Volcker Rule has been a game-changer with bond liquidity.
Jared Dillian is the editor and publisher of The Daily Dirtnap, a market newsletter for investment professionals, and the author of “Street Freak: Money and Madness at Lehman Brothers.”
The unraveling of PIMCO was front-page news in the Wall Street Journal for the better part of two weeks. And why not? It has all the elements of a great Journal story: big personalities, big bonuses, he said/she said, all kinds of drama. The reporting really was great, and it gave people an up-close look at the inner workings and hidden mechanisms of the biggest bond manager in the world.
People clearly did not like what they saw. The redemptions have been going on for a year, but they massively accelerated upon news of the departure of Bill Gross from PIMCO.
In fairness to PIMCO, every large organization has its own peculiar culture, and every large organization is dysfunctional in some way. But when it involves $2 trillion in assets and the fighting spills out into the open, it doesn’t give people a warm, fuzzy feeling about the care with which the assets are being managed.
So if I am a pension fund manager and I have, say, $15 billion with PIMCO, and all this drama is getting played out in the news, I kind of feel like I have a fiduciary responsibility to consider other asset managers.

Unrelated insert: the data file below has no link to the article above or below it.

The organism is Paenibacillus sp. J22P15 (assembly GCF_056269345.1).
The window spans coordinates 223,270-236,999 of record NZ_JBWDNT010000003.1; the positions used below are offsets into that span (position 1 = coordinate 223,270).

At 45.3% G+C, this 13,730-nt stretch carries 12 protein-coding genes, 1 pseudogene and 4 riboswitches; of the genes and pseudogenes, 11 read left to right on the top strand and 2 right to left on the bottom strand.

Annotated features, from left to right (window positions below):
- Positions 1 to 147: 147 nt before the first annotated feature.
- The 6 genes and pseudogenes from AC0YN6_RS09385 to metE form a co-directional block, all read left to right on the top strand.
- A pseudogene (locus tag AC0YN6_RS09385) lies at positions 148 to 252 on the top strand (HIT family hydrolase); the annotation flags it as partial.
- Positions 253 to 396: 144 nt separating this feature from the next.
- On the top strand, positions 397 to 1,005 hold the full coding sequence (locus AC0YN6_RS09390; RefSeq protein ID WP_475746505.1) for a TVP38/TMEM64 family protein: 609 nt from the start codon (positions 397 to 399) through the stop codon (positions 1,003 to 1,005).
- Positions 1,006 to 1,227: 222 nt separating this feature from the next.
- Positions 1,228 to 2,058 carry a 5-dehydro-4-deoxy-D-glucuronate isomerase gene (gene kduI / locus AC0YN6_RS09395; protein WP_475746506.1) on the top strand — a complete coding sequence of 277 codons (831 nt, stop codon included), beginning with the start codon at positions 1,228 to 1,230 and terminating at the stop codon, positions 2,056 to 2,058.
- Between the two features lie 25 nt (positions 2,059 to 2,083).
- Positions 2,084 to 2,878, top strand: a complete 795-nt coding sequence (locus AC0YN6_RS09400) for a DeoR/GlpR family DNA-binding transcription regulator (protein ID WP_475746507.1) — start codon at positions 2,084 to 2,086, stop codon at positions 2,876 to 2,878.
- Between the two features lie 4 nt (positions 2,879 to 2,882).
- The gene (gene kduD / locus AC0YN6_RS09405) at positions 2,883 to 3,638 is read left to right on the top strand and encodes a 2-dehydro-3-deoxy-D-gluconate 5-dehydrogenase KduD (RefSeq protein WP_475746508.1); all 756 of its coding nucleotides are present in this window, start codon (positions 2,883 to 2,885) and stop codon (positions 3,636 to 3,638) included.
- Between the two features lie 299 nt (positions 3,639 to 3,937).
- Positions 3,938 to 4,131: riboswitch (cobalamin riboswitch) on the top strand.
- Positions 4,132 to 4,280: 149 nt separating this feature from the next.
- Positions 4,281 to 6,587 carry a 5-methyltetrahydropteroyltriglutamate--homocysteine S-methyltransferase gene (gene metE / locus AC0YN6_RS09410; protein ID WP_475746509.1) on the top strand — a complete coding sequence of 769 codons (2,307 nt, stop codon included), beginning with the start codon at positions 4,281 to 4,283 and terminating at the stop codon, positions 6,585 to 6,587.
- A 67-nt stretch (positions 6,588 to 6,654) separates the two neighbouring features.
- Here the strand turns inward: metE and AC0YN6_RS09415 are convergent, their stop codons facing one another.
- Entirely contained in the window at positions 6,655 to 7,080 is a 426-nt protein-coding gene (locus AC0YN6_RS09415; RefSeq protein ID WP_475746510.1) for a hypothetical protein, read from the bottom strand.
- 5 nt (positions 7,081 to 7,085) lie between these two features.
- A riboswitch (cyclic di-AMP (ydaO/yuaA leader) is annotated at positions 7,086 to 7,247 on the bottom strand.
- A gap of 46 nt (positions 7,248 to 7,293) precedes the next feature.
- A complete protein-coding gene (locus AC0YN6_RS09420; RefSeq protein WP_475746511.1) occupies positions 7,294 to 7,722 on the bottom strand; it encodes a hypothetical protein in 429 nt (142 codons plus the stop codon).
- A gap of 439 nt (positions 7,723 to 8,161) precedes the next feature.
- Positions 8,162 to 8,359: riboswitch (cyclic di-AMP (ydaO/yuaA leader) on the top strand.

It is also an open secret that whenever you have big redemptions out of a mutual fund (or an ETF, or closed-end fund), there are big ramifications in terms of liquidity.
When you redeem shares in a mutual fund, the fund is forced to sell down positions to raise cash to meet redemptions. When you’re talking about redemptions on the order of tens of billions or more, you can potentially disrupt markets that may not be able to accommodate those kinds of demands for liquidity. For example, it was well known that PIMCO’s Total Return Fund, which Gross managed, had a sizable Mexico position.
This liquidity issue at PIMCO is part of a much larger discussion about bond market liquidity: There is none. The ability to move large quantities of bonds has declined significantly since the passage of Dodd-Frank, with the Volcker Rule. And issuance has exploded, leaving asset managers, particularly mutual funds, stuffed with huge positions in securities they will find difficult or impossible to sell.
Volcker Rule Hampers Liquidity
For review, the Volcker Rule prohibits proprietary trading by systemically important institutions, and a lot of what a corporate bond market maker does constitutes proprietary trading, in the eyes of the regulators.
For example, if I am a corporate bond trader at bank ABC, and someone sells me $10 million of bond XYZ, it’s often difficult to turn around and sell out $10 million of bond XYZ, even at a loss. So maybe I have an idea that bond LMNO is going to underperform bond XYZ, so I sell that instead, and keep the hedged position until I’m able to unwind it.